A Scottish MSP is determined to keep the neonatal unit of his local hospital open after the staff there kept his premature daughter alive.
The University Hospital Wishaw in Lanarkshire, Scotland has been named as having the top neonatal unit in the UK. Despite this, the unit has been marked for downgrading by the government, with Public Health Minister Jenni Minto claiming that this will give babies “the best chance of survival”.
But MSP Mark Griffin said that without the Wishaw unit, his daughter Rosa would not have survived. “There couldn’t have been a stabilisation and transfer to Glasgow, Aberdeen or maybe even the north of England because she was too sick”.
“What the government is proposing is that Lanarkshire parents of the sickest babies, the ones who need the most support will be left to make a journey they know isn’t in the best interests of their baby or leave them with a skeleton staff who don’t have the award-winning knowledge, experience or capacity which exists right now”.
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He went on to say that any alterations would not improve the lives of the sick and premature babies in the area, as the “local heroes” at the Wishaw unit already gave the best possible care.
Born weighing only 535g
Baby Rosa was born at 27 weeks weighing 535 grams and would go on to spend almost five months in the neonatal intensive care unit.
To complicate matters further, mum Stephanie suffered from a haemorrhage shortly after giving birth, which required emergency surgery to treat. Her husband said that while she recovered over the next week, “She felt incredibly guilty that she couldn’t be beside our baby’s cot with our daughter but at least she could be nearby in a close-by ward to provide the breastmilk which is so crucial for the survival of premature babies”.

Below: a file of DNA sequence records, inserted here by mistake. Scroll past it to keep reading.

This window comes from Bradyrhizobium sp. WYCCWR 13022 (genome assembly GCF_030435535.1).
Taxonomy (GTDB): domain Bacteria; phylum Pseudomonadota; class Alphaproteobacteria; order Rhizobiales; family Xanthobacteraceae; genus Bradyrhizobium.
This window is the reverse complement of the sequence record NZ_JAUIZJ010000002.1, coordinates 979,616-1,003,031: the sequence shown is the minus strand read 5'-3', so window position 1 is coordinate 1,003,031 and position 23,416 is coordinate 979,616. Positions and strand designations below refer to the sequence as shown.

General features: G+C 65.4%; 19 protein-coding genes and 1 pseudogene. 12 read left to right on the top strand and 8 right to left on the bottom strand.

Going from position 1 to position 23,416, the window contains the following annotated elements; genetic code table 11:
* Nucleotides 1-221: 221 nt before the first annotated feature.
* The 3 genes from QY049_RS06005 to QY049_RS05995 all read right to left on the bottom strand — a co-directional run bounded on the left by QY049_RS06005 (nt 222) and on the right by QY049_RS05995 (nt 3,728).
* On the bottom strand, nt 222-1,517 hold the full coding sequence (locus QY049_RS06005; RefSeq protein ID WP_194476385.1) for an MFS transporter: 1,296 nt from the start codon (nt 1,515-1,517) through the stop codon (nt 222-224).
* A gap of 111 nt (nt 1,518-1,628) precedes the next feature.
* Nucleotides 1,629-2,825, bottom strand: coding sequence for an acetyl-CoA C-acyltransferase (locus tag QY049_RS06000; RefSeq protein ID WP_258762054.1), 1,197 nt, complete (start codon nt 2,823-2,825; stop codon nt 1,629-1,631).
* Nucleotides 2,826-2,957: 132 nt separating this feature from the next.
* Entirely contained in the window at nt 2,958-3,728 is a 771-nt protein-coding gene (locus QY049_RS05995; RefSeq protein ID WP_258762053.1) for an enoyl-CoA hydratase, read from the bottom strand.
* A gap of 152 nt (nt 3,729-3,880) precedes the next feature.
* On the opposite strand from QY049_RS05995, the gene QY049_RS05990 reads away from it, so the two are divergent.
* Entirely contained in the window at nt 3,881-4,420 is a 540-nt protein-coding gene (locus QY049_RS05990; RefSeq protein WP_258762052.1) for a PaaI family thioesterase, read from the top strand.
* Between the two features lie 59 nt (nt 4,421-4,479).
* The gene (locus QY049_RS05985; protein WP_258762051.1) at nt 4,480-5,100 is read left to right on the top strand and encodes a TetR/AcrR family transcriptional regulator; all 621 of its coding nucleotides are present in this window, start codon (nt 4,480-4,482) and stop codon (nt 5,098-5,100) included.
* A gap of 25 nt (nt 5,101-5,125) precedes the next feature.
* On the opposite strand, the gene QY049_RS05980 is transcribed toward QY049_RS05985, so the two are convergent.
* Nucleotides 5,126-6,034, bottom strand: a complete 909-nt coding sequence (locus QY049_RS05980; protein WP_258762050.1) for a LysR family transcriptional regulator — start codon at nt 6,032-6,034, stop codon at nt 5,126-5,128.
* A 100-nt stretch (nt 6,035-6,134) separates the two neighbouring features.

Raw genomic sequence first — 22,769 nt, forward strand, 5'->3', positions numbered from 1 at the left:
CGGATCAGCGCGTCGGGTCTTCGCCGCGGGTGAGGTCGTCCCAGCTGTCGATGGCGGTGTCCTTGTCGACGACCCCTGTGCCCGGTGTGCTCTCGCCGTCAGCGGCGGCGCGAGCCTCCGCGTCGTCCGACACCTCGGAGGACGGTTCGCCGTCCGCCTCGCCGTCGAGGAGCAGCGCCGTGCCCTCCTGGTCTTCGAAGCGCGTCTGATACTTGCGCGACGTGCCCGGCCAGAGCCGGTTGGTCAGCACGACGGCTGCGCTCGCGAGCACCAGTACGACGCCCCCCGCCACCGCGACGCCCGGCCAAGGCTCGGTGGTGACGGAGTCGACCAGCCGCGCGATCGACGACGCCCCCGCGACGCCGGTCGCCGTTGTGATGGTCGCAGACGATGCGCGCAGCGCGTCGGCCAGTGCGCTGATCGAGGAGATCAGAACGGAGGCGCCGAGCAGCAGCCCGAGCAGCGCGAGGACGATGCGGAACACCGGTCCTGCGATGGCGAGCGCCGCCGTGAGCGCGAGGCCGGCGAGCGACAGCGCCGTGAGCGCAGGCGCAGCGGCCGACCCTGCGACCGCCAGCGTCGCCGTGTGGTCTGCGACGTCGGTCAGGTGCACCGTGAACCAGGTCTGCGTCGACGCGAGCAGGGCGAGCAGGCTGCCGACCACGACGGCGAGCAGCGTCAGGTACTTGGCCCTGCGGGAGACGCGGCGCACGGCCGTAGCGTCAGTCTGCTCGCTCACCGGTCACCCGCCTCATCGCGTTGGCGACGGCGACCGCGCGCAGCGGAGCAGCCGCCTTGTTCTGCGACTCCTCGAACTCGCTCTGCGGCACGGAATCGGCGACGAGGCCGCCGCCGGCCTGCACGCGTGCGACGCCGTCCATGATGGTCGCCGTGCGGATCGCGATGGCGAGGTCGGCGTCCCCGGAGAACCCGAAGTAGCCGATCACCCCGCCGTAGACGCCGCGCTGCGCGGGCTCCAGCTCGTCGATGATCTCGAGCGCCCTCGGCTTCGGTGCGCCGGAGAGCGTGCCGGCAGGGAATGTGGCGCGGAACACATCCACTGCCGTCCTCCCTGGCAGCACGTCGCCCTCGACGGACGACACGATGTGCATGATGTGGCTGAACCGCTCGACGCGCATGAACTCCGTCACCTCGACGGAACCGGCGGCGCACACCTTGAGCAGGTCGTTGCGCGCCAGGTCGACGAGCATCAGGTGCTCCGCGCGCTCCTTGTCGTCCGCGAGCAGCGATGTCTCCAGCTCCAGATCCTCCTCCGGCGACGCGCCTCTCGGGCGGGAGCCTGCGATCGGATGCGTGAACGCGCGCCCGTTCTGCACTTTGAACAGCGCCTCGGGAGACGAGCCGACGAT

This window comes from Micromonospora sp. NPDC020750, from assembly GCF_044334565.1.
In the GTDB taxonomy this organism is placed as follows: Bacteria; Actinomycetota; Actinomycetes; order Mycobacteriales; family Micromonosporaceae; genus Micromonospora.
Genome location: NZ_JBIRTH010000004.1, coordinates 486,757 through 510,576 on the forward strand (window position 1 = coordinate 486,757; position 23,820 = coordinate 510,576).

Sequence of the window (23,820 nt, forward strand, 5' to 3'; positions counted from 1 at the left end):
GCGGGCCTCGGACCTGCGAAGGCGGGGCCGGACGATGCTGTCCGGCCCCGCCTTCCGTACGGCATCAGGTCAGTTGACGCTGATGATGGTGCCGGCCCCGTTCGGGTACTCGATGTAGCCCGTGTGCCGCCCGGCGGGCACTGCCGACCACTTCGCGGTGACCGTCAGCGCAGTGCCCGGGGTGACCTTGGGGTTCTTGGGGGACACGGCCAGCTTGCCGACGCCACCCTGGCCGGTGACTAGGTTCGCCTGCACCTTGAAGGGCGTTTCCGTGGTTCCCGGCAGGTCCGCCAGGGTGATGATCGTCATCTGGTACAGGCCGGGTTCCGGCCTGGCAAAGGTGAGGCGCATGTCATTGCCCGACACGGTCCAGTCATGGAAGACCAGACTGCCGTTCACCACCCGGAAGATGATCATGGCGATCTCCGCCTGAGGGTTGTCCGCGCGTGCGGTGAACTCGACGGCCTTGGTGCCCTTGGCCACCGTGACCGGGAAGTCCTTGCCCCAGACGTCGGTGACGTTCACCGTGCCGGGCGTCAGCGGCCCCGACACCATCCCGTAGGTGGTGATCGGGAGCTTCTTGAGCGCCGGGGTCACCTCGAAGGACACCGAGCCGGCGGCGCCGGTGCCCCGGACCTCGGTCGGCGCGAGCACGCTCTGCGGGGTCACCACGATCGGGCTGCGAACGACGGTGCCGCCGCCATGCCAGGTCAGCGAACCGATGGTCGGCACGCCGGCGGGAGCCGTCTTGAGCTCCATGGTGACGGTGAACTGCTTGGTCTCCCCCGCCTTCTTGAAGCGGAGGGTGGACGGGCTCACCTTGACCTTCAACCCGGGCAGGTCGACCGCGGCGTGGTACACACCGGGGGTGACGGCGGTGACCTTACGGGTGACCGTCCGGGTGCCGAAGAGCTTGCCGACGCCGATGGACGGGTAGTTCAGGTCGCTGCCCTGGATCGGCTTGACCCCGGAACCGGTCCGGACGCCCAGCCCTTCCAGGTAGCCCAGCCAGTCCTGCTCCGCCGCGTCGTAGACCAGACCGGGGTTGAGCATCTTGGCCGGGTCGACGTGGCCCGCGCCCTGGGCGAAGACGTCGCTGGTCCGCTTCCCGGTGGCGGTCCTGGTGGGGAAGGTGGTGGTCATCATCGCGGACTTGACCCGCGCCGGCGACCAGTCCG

Griffin pointed out the difficulty that transferring Rosa to another hospital would have caused. In addition to Stephanie’s ill health, the couple’s other daughter, Eva, was only a year old at the time and still needed a lot of care. Travelling to see Rosa on a regular basis would have been extremely difficult. “You are talking about moving mothers away from their communities, away from their families, away from their children, away from that vital support network”, he said.
An excellent recovery
Baby Rosa is now six years old, and has made an excellent recovery. She is small for her age, but has no other indications of her early birth.
Griffin is adamant that this is down to the efforts of the Wishaw unit. “As soon as she was born she went straight onto a ventilator. They could not have moved a baby as tiny and sick as that”.
The government said that they currently had no plans to change their minds or meet with the staff at the hospital.
Catherine Robinson, spokesperson for Right To Life UK, said “Neonatal units like the one at Wishaw, along with skilled and dedicated medical staff, are vital for the survival of sick and premature babies like Rosa. The government should consider whether these plans for downgrading are truly in the best interest of these babies and their families”.
LifeNews Note: Republished with permission from Right to Life UK.
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